Australian Shepherd of the miniature variety suffer from relatively few genetic disorders. However, defects recognized in the Australian Shepherd can also occur in its smaller counterpart. The Miniature Australian Shepherd Club of America is working to preserve the health of the mini Aussie and strongly encourages breeders to clear eyes and hips on all breeding stock.
Look for the Blue Ribbon Breeder symbol for breeders that do so!
Eye defects of varying severity are the most common disorder in Australian Shepherds of all size varieties. An AVCO (American College of Veterinary Ophthalmologists) Certified diplomate should examine the eyes of all breeding stock less than one year before breeding as well as puppies between the age of 6 and 9 weeks (at which time certain anomalies can be identified which do not appear again for several years). Results may be submitted to the Canine Eye Registration Foundation (CERF) for database reference. A photocopy of the certificate can be submitted to MASCA toward a reduced cost litter registration.
The following have been recognized in the Australian Shepherd of all sizes:
Iris Colobomas (IC) are a cleft in the iris of the eye and will impair vision if large. A dog with a small IC may be sensitive to bright light. While the exact mode of inheritance is unknown, it is probably polygenetic. They may also be the result of abnormal development in puppies from merle to merle breedings.
Juvenile Cataracts are a congenital opacity of the lens of the eye due to abnormal early degeneration of the lens tissue. They cause gradual, painless deterioration of sight, resulting in partial or complete blindness by 2 to 5 years of age.
Offset or Oval Shaped Pupils are usually due to multiple small iris colobomas. Impairment varies from mild light sensitivity to moderate vision loss.
Persistent Pupilary Membrane (PPM) although rare in the mini Aussie, has been diagnosed. During normal development, a puppy’s eyes are enveloped by a membrane which stretches and breaks away by 8 weeks of age. In an affected dog, the membranes fail to break free, whether on the frontal part of the eye or behind it, causing varying degrees of vision impairment depending on placement and concentration of the strands. Diagnosis can be mild to severe. If strands have not broken free by 8 weeks, the dog is inclined to carry them for the rest of its life. Mode of inheritance is as yet undetermined in Aussies, but this congenital fault is passed on in Basenjis as an autosomal dominant with a range of expression.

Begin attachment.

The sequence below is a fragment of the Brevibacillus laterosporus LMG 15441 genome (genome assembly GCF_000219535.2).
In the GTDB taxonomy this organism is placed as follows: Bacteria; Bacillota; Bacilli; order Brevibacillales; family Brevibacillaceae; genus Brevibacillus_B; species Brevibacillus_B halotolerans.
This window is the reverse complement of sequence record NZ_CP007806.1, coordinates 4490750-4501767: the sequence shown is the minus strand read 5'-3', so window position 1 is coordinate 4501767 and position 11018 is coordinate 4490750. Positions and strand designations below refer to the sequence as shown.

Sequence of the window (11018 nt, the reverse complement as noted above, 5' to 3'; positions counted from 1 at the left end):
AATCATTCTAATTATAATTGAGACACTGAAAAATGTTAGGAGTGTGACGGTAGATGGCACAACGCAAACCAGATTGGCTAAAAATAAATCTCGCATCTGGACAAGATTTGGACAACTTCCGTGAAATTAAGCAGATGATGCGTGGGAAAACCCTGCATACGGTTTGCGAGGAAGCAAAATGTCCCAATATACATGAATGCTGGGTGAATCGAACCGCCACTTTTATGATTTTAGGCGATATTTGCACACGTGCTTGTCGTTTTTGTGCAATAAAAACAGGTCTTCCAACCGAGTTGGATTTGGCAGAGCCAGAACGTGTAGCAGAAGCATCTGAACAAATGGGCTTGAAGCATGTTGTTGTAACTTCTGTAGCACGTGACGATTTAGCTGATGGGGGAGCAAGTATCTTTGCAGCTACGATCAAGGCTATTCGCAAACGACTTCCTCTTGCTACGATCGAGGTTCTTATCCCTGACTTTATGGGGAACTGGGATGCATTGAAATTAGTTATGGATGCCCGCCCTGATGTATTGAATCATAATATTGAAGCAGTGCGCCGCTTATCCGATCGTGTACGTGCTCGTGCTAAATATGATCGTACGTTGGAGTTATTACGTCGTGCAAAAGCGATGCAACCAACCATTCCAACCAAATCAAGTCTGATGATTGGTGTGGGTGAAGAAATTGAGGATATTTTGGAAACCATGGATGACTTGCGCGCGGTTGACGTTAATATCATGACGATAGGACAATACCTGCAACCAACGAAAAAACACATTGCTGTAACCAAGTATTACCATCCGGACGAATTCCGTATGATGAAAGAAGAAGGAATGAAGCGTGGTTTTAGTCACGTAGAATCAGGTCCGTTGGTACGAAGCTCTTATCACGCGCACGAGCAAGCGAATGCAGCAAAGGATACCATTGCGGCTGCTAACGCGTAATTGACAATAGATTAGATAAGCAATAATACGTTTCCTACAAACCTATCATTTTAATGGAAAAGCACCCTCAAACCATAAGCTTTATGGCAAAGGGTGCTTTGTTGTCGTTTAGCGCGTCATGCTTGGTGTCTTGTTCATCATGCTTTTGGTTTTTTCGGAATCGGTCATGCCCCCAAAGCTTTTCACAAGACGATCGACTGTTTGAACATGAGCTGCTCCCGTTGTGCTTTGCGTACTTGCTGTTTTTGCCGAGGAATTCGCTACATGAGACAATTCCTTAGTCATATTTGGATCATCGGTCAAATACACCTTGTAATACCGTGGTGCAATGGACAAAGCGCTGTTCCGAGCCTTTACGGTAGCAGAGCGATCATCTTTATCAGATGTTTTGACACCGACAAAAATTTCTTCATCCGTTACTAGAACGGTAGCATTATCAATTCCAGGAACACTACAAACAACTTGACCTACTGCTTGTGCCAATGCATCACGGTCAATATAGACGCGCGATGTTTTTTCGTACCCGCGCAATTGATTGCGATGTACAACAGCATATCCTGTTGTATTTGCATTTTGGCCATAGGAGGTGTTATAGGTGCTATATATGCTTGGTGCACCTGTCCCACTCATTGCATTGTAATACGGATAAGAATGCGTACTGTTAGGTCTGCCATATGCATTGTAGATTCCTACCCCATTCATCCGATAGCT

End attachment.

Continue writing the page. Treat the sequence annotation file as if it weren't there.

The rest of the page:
The following are either recognized in the Australian Shepherd, or related to merle to merle breedings, and therefore should be screened for:
Anophthalmia is the total absence of the eye and is a more severe developmental version of “small eye”.
Collie Eye Anomaly (CEA) is a blanket term used to describe a variety of eye disorders, including Iris Colobomas, detached retinas, “small eye” and optic disk colobomas. These tend to appear together and are common to the Collie, but also exist in Australian Shepherds and other collie breeds. It is believed to be controlled by a genetic cluster, or large group of genes, and ranges in severity from mild impairment to total blindness.
Detached Retinas are the separation of the retina from its vascular base and cause a partial loss of vision. Hereditability appears to be polygenetic.
Progressive Retinal Atrophy (PRA) is common in many breeds of dogs and has been identified in Australian Shepherds. It affects the entire retina and is the canine equivalent of retinitis pigmentosa. Typically, the clinical disease is recognized first in early adolescence or early adulthood. Puppies may be blind by six to eight months. An ophthalmologic examination by an ACVO-certified vet should be able to identify cases of PRA.
All dogs affected with PRA eventually go blind. Carriers show no clinical symptoms. Symptoms are subtle, starting with night blindness, some eye dilation, progressing to complete blindness. It is quite common not to notice anything wrong until the dog is nearly completely blind.